North and South

  • Eddy Weetaltuk and Martin Thibault (Editor)
    From the Tundra to the Trenches. University of Manitoba Press (purchase at Amazon.ca)
  • Arthur Bear Chief
    My Decade at Old Sun, My Lifetime of Hell. Athabasca University Press (purchase at Amazon.ca)
Reviewed by Shaina Humble

Arthur Bear Chief’s memoir My Decade at Old Sun, My Lifetime of Hell shares his experiences of abuse as a student at the Old Sun Indian Residential School from 1949 to 1959. Bear Chief expertly crafts a narrative that blends his horrifying experiences of sexual, physical, and psychological abuse at residential school with the loving, familial, childhood memories of time spent with his Blackfoot family in Siksika, Alberta. Connecting these experiences to the contemporary moment, Bear Chief articulates the impact that these abuses continue to have on his interpersonal relationships (particularly those with his children and romantic partners), as well as challenges he faces with alcoholism, and his re-traumatization as a result of the legal battles involved with the Indian Residential Schools Settlement Agreement, and of the continued financial abuses of the Canadian Government following the settlement. Eddy Weetaltuk’s memoir, From the Tundra to the Trenches, begins depicting his birth in the snow during a family visit to the Strutton Islands for the annual arctic whale hunt, proceeds to cover his years as a student at the Old Factory boarding school in Fort George, and concludes by presenting his worldly experiences as the first Inuk member of the Canadian Armed forces. Both texts are gripping memoirs that describe the personal experiences of two Indigenous men during the twentieth-century and how these experiences connect to life in the twenty-first—North or South. These texts demonstrate how twentieth-century government policy continues to impact the lives of Indigenous peoples in lands claimed by Canada today.

Bear Chief’s memoir is essential reading following the completion of the Truth and Reconciliation Commission of Canada and subsequent discussions of reconciliation. At the beginning of the memoir, Bear Chief informs the reader that he hopes writing will help him on his “journey of healing and recovery” from the abuses that he experienced while at residential school. Sharing the continued impacts that residential school has had on him and on his family, Bear Chief argues that he does not believe the government has “learned anything from this dark era”; he needs to “write about [residential school] so that people will know what really happened.” The narrative, as living proof that the government policies imposed on Indigenous peoples were ultimately unsuccessful in erasing Indigenous peoples and cultures, also addresses Bear Chief’s successful career in public service and his work with his community, his re-acquaintance with some of his children, and his reconnection with the Blackfoot language and culture with the support of elders. Bear Chief’s personal account is supported by a preface that provides insight into the writing process, an afterword that adds additional context to the challenges of reconciliation outlined in the text, and a set of appendices that include legal correspondence around Bear Chief’s case and letters of apology from various organizations involved in the administration of residential schools.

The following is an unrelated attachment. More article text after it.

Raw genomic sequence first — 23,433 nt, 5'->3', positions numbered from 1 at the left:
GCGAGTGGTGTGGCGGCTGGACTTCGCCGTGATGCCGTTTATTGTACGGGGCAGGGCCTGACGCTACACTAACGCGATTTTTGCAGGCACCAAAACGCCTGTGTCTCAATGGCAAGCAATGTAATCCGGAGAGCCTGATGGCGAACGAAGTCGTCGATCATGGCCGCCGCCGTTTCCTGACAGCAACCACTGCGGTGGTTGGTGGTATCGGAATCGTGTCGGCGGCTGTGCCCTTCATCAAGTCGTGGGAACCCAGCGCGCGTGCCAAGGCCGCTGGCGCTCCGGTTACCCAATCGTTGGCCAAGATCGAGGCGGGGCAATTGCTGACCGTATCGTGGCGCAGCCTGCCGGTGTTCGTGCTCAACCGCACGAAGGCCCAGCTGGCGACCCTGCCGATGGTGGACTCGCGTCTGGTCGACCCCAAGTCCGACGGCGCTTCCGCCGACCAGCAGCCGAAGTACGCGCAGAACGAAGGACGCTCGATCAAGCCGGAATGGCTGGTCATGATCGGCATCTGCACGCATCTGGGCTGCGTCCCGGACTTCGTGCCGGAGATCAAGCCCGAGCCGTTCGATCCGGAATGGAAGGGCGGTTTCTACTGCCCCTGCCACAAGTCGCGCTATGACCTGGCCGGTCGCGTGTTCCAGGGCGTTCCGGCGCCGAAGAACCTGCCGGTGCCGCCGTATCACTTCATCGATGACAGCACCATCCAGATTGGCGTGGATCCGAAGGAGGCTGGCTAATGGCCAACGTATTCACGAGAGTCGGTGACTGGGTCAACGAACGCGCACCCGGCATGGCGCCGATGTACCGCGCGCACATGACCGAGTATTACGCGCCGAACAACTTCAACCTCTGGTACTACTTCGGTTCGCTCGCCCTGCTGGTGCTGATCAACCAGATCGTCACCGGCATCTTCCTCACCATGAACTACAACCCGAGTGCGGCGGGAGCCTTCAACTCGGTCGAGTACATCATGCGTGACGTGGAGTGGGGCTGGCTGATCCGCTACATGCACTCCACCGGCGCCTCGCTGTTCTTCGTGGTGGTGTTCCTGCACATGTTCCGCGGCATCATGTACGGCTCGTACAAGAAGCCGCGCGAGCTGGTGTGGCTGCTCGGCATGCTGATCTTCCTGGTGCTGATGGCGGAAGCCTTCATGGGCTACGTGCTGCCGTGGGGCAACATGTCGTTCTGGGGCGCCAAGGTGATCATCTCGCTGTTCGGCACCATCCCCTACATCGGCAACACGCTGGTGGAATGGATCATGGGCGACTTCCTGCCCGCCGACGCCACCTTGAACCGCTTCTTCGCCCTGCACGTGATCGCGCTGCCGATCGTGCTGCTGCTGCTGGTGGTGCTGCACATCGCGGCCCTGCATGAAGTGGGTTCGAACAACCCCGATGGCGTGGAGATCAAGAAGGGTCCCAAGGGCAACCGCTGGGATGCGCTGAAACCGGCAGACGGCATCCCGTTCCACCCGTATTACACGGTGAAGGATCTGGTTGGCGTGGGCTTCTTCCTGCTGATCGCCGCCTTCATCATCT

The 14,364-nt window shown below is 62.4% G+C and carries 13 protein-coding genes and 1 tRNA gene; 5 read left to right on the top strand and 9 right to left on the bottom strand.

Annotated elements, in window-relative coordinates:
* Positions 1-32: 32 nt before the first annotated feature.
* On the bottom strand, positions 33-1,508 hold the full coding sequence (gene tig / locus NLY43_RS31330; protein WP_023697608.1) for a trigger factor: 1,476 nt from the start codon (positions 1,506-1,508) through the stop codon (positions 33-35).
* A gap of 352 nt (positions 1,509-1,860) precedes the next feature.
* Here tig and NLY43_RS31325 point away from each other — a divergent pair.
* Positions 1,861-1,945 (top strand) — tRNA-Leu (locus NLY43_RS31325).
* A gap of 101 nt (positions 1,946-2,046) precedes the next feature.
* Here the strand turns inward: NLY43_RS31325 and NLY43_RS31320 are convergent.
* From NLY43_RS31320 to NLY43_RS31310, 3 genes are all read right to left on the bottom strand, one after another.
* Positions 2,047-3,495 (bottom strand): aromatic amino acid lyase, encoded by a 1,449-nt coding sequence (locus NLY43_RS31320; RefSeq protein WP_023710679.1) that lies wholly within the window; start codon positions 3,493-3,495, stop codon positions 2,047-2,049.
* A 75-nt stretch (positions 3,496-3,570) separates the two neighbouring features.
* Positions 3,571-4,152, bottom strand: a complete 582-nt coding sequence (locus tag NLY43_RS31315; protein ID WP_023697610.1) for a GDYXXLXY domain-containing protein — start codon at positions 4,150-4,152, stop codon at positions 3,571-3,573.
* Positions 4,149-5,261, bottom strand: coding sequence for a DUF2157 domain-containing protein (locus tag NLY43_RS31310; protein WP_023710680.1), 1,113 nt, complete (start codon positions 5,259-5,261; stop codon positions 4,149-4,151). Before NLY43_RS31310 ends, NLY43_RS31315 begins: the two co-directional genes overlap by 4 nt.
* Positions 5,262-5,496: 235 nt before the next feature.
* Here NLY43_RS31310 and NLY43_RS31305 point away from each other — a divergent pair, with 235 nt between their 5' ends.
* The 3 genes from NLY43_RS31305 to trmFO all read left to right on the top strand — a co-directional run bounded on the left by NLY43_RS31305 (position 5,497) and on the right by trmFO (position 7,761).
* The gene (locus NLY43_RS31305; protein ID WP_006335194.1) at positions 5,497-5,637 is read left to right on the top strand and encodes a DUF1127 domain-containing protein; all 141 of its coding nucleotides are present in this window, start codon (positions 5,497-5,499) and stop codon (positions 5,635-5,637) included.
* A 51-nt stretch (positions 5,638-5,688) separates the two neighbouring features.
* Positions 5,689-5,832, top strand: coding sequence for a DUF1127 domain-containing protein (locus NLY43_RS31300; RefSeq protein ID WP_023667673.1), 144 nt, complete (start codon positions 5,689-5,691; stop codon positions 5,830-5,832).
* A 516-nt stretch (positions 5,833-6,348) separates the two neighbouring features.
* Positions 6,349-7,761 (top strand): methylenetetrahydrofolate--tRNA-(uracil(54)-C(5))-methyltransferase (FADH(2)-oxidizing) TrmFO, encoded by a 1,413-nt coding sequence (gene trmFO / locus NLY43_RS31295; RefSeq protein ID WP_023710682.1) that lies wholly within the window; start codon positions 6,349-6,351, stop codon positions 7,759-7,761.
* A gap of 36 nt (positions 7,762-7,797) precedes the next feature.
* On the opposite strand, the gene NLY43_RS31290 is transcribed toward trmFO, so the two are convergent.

When he began From the Tundra to the Trenches in 1974, Eddy Weetaltuk sought to produce, as Thibault Martin writes in his foreword, a “bestseller” that would reach a large readership, while simultaneously encouraging other Inuit to tell their stories. Published for the first time in English, Weetaltuk’s memoir provides readers with a first-person account of growing-up Inuk in the James Bay area during the 1930s: he narrates his experiences of being assigned his disc number or “Eskimo tag name,” of living in “matchbox” houses that were not built to withstand a Northern climate, of surviving the “seven years of famine,” and of seeing a seaplane that made him yearn to “fly to visit other foreign worlds.” Following the completion of grade eight at boarding school, Weetaltuk was informed that Inuit were unable to travel to the South to complete their education. However, Weetaltuk would later learn about the Canadian Government’s plan to use Inuit to “rationalize the land occupancy” and assert sovereignty in the North, despite many relocated Inuit suffering from “starvation and misery.” To circumvent the Canadian Government’s travel restrictions, Weetaltuk changed his name to Eddy Vital and created a fictional family history in which he had a French father and an Inuk mother. Weetaltuk’s fictional European name enabled him to join the Canadian Armed Forces, and to travel to the Canadian prairies as part of his training, to Korea as a soldier during the Korean War, to Japan during a military leave, and to Germany during a later posting. Written in a conversational style, Weetaltuk’s text effectively demonstrates the continued, personal effects of war, particularly its impact on future personal relationships, such as his romantic involvement with a German woman named Clara. The inclusion of Weetaltuk’s artwork, which he drew to represent narrative and contemporary photographs, adds an excellent visual element to the memoir.

Bear Chief’s and Weetaltuk’s memoirs are visceral accounts of their respective childhood experiences in different locations within Canada and of their returning home to share new experiences with their respective communities.



This review “North and South” originally appeared in Canadian Literature, 20 Apr. 2018. Web.

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